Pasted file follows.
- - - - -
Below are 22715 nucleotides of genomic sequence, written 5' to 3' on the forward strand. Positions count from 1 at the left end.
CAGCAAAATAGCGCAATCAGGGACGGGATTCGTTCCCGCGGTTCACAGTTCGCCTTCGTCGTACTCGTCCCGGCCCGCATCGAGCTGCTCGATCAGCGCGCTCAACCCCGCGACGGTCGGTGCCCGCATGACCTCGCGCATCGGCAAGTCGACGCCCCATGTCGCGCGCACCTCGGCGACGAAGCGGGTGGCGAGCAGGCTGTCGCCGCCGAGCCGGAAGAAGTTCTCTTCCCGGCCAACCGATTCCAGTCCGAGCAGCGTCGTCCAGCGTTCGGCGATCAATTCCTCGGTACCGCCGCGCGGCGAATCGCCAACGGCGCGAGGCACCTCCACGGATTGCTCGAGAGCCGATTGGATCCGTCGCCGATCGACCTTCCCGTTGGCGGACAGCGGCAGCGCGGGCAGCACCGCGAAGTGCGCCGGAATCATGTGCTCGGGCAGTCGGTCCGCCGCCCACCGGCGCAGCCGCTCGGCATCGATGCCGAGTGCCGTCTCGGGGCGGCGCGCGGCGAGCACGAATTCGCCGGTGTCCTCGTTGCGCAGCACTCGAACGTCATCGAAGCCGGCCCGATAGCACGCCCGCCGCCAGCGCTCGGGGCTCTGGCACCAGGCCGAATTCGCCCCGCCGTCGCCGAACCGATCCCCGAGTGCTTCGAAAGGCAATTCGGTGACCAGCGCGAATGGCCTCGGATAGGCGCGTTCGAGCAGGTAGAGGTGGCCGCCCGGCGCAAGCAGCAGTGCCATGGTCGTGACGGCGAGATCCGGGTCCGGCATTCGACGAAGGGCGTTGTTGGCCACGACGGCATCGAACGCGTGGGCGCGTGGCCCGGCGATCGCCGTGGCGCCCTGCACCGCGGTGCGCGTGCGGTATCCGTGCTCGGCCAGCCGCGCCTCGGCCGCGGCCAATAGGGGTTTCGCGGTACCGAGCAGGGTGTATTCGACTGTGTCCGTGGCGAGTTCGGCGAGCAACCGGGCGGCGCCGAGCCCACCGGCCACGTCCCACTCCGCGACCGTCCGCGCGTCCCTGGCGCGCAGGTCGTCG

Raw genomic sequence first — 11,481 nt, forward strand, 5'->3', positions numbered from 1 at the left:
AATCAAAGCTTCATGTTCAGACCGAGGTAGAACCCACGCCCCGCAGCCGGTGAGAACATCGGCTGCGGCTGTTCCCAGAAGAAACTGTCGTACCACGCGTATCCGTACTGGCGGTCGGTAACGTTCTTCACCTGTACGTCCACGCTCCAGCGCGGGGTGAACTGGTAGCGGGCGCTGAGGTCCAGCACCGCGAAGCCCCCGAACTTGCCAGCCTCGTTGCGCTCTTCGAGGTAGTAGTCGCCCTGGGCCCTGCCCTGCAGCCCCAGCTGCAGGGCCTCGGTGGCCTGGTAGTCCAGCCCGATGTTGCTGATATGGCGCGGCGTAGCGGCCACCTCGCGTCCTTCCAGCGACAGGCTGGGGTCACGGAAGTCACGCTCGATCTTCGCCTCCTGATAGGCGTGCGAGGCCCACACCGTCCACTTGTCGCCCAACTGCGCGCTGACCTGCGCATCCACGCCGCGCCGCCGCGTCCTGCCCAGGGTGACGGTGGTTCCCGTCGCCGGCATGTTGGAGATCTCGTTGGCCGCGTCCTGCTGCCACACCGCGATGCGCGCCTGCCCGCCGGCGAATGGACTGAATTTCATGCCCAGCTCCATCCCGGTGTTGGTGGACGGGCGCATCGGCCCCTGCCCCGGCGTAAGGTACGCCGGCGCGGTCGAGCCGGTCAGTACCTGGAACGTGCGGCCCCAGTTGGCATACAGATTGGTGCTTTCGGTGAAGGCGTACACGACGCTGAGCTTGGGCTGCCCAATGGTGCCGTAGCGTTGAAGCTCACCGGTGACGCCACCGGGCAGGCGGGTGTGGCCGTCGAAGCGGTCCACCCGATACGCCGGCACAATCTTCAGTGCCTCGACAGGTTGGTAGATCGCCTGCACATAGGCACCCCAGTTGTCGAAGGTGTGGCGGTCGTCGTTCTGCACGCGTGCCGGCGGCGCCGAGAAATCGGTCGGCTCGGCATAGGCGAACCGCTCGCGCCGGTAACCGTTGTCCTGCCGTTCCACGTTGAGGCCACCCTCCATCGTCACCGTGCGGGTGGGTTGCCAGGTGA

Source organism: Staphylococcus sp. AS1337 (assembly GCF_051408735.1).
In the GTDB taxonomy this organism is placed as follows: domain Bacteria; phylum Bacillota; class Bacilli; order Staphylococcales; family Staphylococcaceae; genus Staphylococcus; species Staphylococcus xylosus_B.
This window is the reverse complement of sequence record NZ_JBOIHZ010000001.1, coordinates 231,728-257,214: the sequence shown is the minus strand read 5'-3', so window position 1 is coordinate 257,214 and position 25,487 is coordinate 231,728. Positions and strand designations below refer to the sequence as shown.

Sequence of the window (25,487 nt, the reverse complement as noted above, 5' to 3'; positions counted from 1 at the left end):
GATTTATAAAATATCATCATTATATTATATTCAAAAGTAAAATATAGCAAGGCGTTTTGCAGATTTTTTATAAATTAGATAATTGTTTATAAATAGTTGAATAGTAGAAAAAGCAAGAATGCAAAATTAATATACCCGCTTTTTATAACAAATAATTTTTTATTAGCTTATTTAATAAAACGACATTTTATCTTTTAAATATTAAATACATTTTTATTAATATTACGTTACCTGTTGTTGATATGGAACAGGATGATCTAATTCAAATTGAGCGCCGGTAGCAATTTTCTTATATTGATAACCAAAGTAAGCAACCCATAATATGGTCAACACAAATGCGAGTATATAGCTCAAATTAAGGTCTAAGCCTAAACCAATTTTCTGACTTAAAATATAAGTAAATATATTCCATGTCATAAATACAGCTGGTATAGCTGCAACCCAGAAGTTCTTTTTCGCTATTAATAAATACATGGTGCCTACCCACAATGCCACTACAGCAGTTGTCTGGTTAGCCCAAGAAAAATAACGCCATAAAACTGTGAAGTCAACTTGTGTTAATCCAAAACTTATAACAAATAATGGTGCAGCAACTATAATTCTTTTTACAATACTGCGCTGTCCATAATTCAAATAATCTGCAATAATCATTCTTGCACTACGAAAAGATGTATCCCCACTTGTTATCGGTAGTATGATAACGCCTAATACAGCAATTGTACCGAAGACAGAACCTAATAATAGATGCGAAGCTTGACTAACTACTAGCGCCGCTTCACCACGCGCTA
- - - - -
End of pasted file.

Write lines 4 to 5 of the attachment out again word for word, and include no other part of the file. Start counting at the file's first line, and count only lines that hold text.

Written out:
AATCAAAGCTTCATGTTCAGACCGAGGTAGAACCCACGCCCCGCAGCCGGTGAGAACATCGGCTGCGGCTGTTCCCAGAAGAAACTGTCGTACCACGCGTATCCGTACTGGCGGTCGGTAACGTTCTTCACCTGTACGTCCACGCTCCAGCGCGGGGTGAACTGGTAGCGGGCGCTGAGGTCCAGCACCGCGAAGCCCCCGAACTTGCCAGCCTCGTTGCGCTCTTCGAGGTAGTAGTCGCCCTGGGCCCTGCCCTGCAGCCCCAGCTGCAGGGCCTCGGTGGCCTGGTAGTCCAGCCCGATGTTGCTGATATGGCGCGGCGTAGCGGCCACCTCGCGTCCTTCCAGCGACAGGCTGGGGTCACGGAAGTCACGCTCGATCTTCGCCTCCTGATAGGCGTGCGAGGCCCACACCGTCCACTTGTCGCCCAACTGCGCGCTGACCTGCGCATCCACGCCGCGCCGCCGCGTCCTGCCCAGGGTGACGGTGGTTCCCGTCGCCGGCATGTTGGAGATCTCGTTGGCCGCGTCCTGCTGCCACACCGCGATGCGCGCCTGCCCGCCGGCGAATGGACTGAATTTCATGCCCAGCTCCATCCCGGTGTTGGTGGACGGGCGCATCGGCCCCTGCCCCGGCGTAAGGTACGCCGGCGCGGTCGAGCCGGTCAGTACCTGGAACGTGCGGCCCCAGTTGGCATACAGATTGGTGCTTTCGGTGAAGGCGTACACGACGCTGAGCTTGGGCTGCCCAATGGTGCCGTAGCGTTGAAGCTCACCGGTGACGCCACCGGGCAGGCGGGTGTGGCCGTCGAAGCGGTCCACCCGATACGCCGGCACAATCTTCAGTGCCTCGACAGGTTGGTAGATCGCCTGCACATAGGCACCCCAGTTGTCGAAGGTGTGGCGGTCGTCGTTCTGCACGCGTGCCGGCGGCGCCGAGAAATCGGTCGGCTCGGCATAGGCGAACCGCTCGCGCCGGTAACCGTTGTCCTGCCGTTCCACGTTGAGGCCACCCTCCATCGTCACCGTGCGGGTGGGTTGCCAGGTGA

Source organism: Staphylococcus sp. AS1337 (assembly GCF_051408735.1).